In late July, 2019, Smith was still scouring Midtown with a real estate broker, looking for a miracle. “We’re going into the next one totally differently,” she says. She now expects more clarity from a landlord: “Not only projections of rent, but of all the additional costs.”
Smith knows she could find cheaper rent farther afield, but METdance launched a partnership last year with the nearby University of St. Thomas that gives students in a new BA program credit for METdance classes. Moving to a suburb would be a hardship for them, given Houston’s lean public transportation system.
This year the METdance summer intensive programs were held at Kinder High School for the Performing and Visual Arts and the University of Houston. The regular schedule of teen and adult classes moved to the Midtown Arts and Theater Center Houston, known as MATCH—a three-year-old space built as a safety net for the city’s small- and medium-sized performing arts groups. The MATCH has four theaters at various scales, plus rehearsal space, a gallery and affordable offices.
Chuck Still, the MATCH executive director, peers longingly at adjacent lots his organization could have bought a few years ago. “When this property was built, nobody knew if the MATCH would work,” he says. Now Still has to turn groups away. “I could fill two more spaces, easily.”
METdance’s classes at the MATCH went well, with no attendance losses. “They’ve loved having us there,” Smith says. “On Thursday evenings, especially, when there are also performances, it’s a very alive space.”
METdance canceled its children’s program for the summer; and Smith was holding her breath about reviving it. “We have put together a full class schedule and have the kids’ registration ready to go,” she says. “We’ve planned options A, B and C.”
In the interim, Smith has networked like crazy with Houston’s other midsize performing arts companies. “Leases are up, and costs are escalating,” she says. “We’re all trying to figure out our next steps.”
In some ways, the funding crisis seems more solvable than rising rents. The grant market “comes and goes, and always changes shape,” Smith says. “I go, OK, what shape is it now, and how can we fit into it?”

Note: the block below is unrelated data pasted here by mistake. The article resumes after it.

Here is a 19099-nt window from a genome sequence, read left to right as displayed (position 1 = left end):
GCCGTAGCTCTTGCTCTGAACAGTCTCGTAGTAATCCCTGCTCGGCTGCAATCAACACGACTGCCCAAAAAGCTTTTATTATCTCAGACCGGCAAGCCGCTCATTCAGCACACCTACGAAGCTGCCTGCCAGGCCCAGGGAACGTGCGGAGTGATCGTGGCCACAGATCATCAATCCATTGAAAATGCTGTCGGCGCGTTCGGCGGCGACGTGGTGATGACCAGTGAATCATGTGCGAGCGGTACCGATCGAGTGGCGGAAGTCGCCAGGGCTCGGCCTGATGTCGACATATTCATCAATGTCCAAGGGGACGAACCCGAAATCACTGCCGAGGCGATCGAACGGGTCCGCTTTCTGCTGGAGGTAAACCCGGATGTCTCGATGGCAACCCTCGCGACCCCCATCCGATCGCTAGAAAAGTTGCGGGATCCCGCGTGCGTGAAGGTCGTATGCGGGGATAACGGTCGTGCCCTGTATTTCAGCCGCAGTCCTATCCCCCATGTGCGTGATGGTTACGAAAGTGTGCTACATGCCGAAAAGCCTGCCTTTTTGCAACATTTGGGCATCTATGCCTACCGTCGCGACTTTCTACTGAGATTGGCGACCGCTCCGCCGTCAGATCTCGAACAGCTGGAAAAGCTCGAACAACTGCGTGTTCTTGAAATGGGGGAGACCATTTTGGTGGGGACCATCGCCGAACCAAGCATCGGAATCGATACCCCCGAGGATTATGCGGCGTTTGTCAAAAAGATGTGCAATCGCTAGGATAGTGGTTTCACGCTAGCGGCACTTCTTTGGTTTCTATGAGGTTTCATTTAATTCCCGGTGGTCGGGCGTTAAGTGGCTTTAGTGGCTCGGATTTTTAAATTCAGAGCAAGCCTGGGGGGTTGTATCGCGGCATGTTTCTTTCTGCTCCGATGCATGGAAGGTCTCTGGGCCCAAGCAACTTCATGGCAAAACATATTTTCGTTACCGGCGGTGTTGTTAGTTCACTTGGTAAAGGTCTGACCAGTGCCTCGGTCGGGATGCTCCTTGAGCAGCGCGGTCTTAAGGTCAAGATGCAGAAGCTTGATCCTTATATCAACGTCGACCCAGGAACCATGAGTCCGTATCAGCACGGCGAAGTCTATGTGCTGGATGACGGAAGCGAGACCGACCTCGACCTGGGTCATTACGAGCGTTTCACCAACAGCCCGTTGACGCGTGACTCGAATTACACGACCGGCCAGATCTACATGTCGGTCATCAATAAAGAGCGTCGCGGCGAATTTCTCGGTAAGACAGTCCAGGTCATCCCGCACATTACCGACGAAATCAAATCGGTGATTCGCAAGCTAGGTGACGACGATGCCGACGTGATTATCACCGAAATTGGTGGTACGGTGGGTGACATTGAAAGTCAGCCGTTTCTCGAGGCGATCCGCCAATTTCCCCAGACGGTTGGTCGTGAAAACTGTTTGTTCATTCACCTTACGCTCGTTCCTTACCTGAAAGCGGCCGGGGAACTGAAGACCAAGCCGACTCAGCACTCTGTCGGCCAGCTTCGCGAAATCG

METdance receives about 30 percent of its funds from public and private sources—primarily the Texas Commission on the Arts, the Houston Arts Alliance and the Houston Endowment.
Collaborations with classical music groups, including the Houston Symphony, enabled METdance to expand its footprint in recent seasons. Smith also envisions a shared studio space. Funders liked METdance’s previous center, because it provided the community with rental space and training.
“They were the hub, and the most generous studio renters in town,” choreographer Jane Weiner says. “They wanted everybody to succeed.”
Weiner closed her own Hope Stone Studio five years ago. She eventually revived Hope Stone as a more nomadic, project-based organization, and she taught classes at METdance in trade for using the studios for her rehearsals.
Smith has approached City of Houston officials about seeking solutions within the planning and development system. “Maybe they create incentives for developers who lease to nonprofits,” she says. “A lot of them are scared to rent to us, because right now, it’s not a good thing.”
Sears added several additional board members, including a financial advisor to the METdance board over the last year. “We want to keep the organization true to its mission and goals…and also make sure decisions we make will allow us to stay financially viable,” she says.
In early August, 2019, after the resignation of artistic director Marlana Doyle, the board disbanded METdance’s professional company. “Dwindling revenue from performances and foundations versus increasing costs for personnel and performance expenses were creating a significant drain on the organization’s resources,” Winters-Morris says. “We will now be able to grow the class offerings and youth programs and continue our educational outreach programming without fiscal constraints.”
Smith describes it as a return to the organization’s roots. “As we move forward, we will always be on the lookout for ways to collaborate with and support other Houston dance organizations,” she says.
Molly Glentzer, a senior writer and arts critic at the Houston Chronicle, has covered Houston’s dance scene for more than 20 years.